|Publication number||US4260085 A|
|Application number||US 06/130,379|
|Publication date||Apr 7, 1981|
|Filing date||Mar 14, 1980|
|Priority date||Mar 14, 1980|
|Publication number||06130379, 130379, US 4260085 A, US 4260085A, US-A-4260085, US4260085 A, US4260085A|
|Inventors||John A. Jefferson|
|Original Assignee||Jefferson John A|
|Export Citation||BiBTeX, EndNote, RefMan|
|Patent Citations (7), Referenced by (29), Classifications (10)|
|External Links: USPTO, USPTO Assignment, Espacenet|
This is a division of application Ser. No. 822,240, filed Aug. 5, 1977, now U.S. Pat. No. 4,195,757.
1. Field of the Invention
The present invention relates to motorcycle accessories and, more particularly, is directed towards an ice chest and container adapted to be mounted on the rear portion of a motorcycle.
2. Description of the Prior Art
Many different accessories are presently marketed for motorcycles. However, I am not aware of any which are directed towards food and/or beverage carriers which are suitably designed so as to be easily mounted on the rear of a motorcycle.
Since a motorcycle has virtually no storage space, such a food and/or beverage container must be rugged, inexpensive, easily mounted and dismounted, and versatile. It should, for example, enable different beverages to be stored at cold temperatures for an extended period of time, and should also enable food and other dry goods to be kept below ambient temperature for reasonable lengths of time.
The ice chest art is well-developed, as exemplified by the following U.S. Pat. Nos. of which I am aware: 2,858,957; 3,586,201; 3,613,872; 3,791,547; 3,945,496; and 3,980,216. However, none of the foregoing constructions are amenable to mounting on a motorcycle, nor take into account the particular rough conditions to which such an ice chest would be subjected.
It is therefore a primary object of the present invention to provide an ice chest or container which is particularly adapted to be mounted upon the rear of a motorcycle so as to be easily transported therewith and removable therefrom.
Another object of the present invention is to provide a rugged, inexpensive, easily constructed and useful ice chest for a motorcycle which has both an ice compartment as well as a dry compartment.
The foregoing and other objects are attained in accordance with one aspect of the present invention through the provision of apparatus for use with a motorcycle having a rearwardly mounted carrier rack, which comprises container means for fastening to the carrier rack and including a cushioned back rest on an outer wall thereof and separated ice and dry compartments. The wet compartment includes means for containing fresh water and means for supporting a plurality of beverage containers. More particularly, the means for supporting a plurality of beverage containers comprises a substantially planar tray having a plurality of apertures formed therein for receivably retaining the beverage containers therein. The tray is preferably secured to support means formed on the inner wall of the ice compartment and includes means for selectively securing the corners of the tray to the support means.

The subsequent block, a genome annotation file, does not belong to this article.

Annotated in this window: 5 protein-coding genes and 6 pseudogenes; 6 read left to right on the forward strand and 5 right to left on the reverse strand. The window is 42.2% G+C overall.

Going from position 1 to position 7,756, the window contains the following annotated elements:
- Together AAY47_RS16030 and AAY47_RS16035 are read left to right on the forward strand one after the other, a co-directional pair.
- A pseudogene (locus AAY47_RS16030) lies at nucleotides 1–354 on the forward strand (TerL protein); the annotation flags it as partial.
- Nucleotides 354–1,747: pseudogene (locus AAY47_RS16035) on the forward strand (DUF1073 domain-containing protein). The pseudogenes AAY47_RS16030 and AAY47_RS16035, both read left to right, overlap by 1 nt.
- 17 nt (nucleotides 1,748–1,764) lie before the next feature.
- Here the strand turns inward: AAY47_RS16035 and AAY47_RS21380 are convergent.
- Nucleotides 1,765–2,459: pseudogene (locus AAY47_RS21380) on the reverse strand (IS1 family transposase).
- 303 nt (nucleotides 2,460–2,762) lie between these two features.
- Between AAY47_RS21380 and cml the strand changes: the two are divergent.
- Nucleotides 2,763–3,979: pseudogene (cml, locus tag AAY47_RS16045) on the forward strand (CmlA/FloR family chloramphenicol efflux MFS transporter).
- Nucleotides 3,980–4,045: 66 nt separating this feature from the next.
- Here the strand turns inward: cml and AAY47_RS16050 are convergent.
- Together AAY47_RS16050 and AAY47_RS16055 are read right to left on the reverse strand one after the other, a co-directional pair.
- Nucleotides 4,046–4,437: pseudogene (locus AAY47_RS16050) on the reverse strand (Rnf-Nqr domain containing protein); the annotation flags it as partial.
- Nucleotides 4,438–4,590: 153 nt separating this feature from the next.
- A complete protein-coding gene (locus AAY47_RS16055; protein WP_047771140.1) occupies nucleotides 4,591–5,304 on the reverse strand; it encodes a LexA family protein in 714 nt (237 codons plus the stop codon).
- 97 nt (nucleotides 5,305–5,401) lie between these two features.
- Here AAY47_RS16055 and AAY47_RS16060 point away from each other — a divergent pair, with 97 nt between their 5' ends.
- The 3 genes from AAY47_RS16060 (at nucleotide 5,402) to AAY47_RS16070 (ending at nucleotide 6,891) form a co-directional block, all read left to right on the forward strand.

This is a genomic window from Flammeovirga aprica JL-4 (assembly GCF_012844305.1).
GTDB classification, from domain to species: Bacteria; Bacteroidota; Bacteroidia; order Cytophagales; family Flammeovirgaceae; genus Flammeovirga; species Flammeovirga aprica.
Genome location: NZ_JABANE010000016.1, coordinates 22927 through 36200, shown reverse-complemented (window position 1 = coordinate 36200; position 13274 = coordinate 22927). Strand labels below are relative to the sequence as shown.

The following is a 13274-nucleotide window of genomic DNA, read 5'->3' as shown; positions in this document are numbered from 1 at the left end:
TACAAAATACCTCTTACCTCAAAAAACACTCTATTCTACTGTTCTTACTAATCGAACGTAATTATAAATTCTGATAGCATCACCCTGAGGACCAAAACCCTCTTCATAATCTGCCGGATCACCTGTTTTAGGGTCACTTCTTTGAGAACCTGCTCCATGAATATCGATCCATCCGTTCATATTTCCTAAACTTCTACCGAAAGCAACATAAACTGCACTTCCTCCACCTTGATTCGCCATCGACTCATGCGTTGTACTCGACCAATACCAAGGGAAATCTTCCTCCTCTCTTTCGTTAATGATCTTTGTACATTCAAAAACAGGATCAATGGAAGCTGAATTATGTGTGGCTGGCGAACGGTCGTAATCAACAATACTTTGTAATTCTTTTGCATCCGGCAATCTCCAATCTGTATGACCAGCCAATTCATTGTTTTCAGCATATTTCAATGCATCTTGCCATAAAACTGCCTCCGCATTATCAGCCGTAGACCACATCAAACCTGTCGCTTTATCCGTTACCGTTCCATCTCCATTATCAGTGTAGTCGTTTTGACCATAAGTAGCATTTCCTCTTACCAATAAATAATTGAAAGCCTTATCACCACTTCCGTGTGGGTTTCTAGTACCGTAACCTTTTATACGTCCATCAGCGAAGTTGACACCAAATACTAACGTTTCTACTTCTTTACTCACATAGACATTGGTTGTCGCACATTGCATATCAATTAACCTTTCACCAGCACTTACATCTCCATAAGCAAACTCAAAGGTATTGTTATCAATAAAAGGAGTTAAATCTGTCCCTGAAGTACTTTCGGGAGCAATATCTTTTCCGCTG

In accordance with other aspects of the present invention, the wet compartment preferably includes a drain hole positioned through the bottom wall thereof, the latter being inclined towards said drain hole so as to facilitate drainage of the ice compartment. The drain hole includes an outlet conduit extending through the bottom wall of the ice compartment and preferably includes a shut-off valve for controlling the issuance of fluid therefrom.
In accordance with other aspects of the present invention, the means for containing fresh water comprises a separate container having a removable top and positioned in the forward portion of the ice compartment, the separate container including a selectively actuable faucet positioned through the front wall of the ice compartment. The tray has formed therein a cut out portion for accommodating the fresh water container in a corner thereof so as to rigidly secure same during travel.
In accordance with still other aspects of the present invention, the ice and dry compartments include individual manually operable lids for covering each compartment separately. Means are also provided for individually securing the lid means to the ice and dry compartments. The carrier rack preferably extends upwardly and rearwardly of the seat of the motorcycle and includes a planar horizontal surface for supporting the container means as well as an upstanding flange formed about the periphery of the planar surface for retaining the container means therewithin during transit.
Various objects, features and attendant advantages of the present invention will be more fully appreciated as the same becomes better understood from the following detailed description of the present invention when considered in connection with the accompanying drawings, in which:
FIG. 1 is a side, elevational view which illustrates a preferred embodiment of the present invention;
FIG. 2 is a top view of the preferred embodiment illustrated in FIG. 1;
FIG. 3 is an enlarged, front, plan view of the preferred embodiment illustrated in FIG. 2 and taken along line 3--3 thereof;
FIG. 4 is an enlarged, sectional view of the preferred embodiment illustrated in FIG. 3 and taken along line 4--4 thereof; and
FIG. 5 is a partially broken, cross-sectional view of the preferred embodiment illustrated in FIG. 4 and taken along line 5--5 thereof.
Referring now to the drawings, wherein like reference numerals indicate identical or corresponding parts throughout the several views, and more particularly to FIG. 1 thereof, the rear portion of a motorcycle is indicated generally by reference numeral 10. This side view of motorcycle 10 reveals a standard seat 12, a shock absorber 14, and a rear turn signal lamp 16.